The burial features date to between 1600 and 1100 BP, about 1,000 years more recent than the date of 2460 + 90 BP reported from the lowest deposits of one of the house depressions (Matson 1994). The cairns and mounds at the Scowlitz site vary in form and size, ranging from a very large mound, to a series of lower, but still prominent mounds, to a number of small, discrete cairns. Three of these burial features, the largest mound, a mid-sized mound and a rock cairn, have been investigated since 1992 by researchers from the University of British Columbia in conjunction with members of the Stó:lô Tribal Council (now called the Stó:lô Nation) (Morrison and Myles 1992; Morrison 1995; Blake, Coupland & Thom 1993b; Blake 1995).
Mound 1 (Figure 4a) is a large and elaborate burial feature. The bulk of the mound is made up of compact, silty sand extracted from a talus slope above the site. This earth is piled up in a roughly rectangular feature measuring 12 m on each side at the base. The mound reaches a maximum height of 3 meters from the lowest point of the surrounding slope. Figure 4b shows the internal structure of the mound as revealed by the excavation of five 2 x 2 m units. A square alignment of carefully arranged boulders surrounds the perimeter of the mound. A second concentric rock alignment is found about 1 m nearer the centre. A 1.5 m high pillar of boulders marks the southeast corner of the second rock alignment. At the centre of the mound is a solid mass of approximately 500 boulders. All of these rocks sit on a thin layer of grey clay which truncates at the edge of the mound fill.
Beneath this inner rock cairn is a shallow grave pit which contains the well preserved remains of an adult male, lying on his right side, flexed, head oriented south-southeast and facing east (Figure 4c). No pathologies were indicated on the bones, and the cranium was clearly deformed. The grave goods associated with this burial were impressive. Four cold-hammered, perforated copper disks with preserved knotted leather thongs were found near the head along with a copper ring, four abalone shell pendants and approximately 7000 sectioned dentalium shell beads. The human remains from this burial were re-buried the same day they were excavated, under the guidance of Stó:lô Elders and the artifacts remains in the U.B.C. Laboratory of Archaeology.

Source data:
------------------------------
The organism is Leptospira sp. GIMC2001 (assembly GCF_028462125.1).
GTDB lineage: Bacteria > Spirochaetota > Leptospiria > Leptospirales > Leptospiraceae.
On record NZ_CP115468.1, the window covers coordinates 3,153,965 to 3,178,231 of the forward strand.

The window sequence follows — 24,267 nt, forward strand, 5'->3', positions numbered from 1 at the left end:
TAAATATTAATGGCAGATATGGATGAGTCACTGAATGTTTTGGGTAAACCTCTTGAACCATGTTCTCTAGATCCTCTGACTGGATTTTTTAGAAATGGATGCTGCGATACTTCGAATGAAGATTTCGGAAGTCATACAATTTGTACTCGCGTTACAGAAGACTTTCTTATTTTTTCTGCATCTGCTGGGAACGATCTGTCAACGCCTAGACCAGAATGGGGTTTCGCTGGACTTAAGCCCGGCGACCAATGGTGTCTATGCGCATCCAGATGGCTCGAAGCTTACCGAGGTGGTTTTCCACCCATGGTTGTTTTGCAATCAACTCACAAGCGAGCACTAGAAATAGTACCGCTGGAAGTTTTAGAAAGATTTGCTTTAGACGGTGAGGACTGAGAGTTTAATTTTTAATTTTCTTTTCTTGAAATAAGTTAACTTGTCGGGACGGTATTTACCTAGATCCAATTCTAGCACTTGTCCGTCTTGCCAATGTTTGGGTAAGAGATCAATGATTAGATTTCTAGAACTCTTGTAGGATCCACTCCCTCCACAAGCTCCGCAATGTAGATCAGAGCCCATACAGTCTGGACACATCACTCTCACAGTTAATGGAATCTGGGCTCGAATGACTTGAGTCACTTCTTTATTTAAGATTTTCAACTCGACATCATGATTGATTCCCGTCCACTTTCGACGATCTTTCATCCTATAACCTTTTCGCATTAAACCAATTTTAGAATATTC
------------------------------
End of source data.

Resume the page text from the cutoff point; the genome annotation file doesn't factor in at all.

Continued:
Several radio-carbon dates were obtained for this mound. The two most reliable are an AMS date from a fragment of human bone dating 1370 + 60 BP (Beta 56200), and a standard C14 date on charcoal from an area near the cranium, dating to 1410 + 80 BP (Beta 56199) (Table B). These dates are uncalibrated and if taken to only one standard deviation, overlap considerably. A less secure date of 620 + 110 (Beta-56201) was obtained from the burial pit on likely intrusive wood or root fibres which were found underlying the human remains.
Mound 23, a mid-sized burial feature (Figure 5a) is somewhat less elaborate than Mound 1. The base of this mound is roughly square in shape, approximately 10 m on each side and 2 m high. Four adjacent 2 x 2 m units were excavated from the edge through to the centre of the mound revealing similar but less complex internal architecture to Mound 1. A mixed fill of dark organic soil laden with fire-cracked rock and midden debris makes up the bulk of the earthen deposits. The mound is constructed over older occupation deposits, which were revealed in test excavations below the burial pit. The soil that makes the fill of the mound was undoubtedly taken from these midden deposits. A roughly rectangular formation of "rubble" consisting of compact pebbles and cobbles defines the perimeter of the mound. Beneath the mound fill is a thin layer of compact yellow clay which, like the grey clay in Mound 1, terminates at its edges.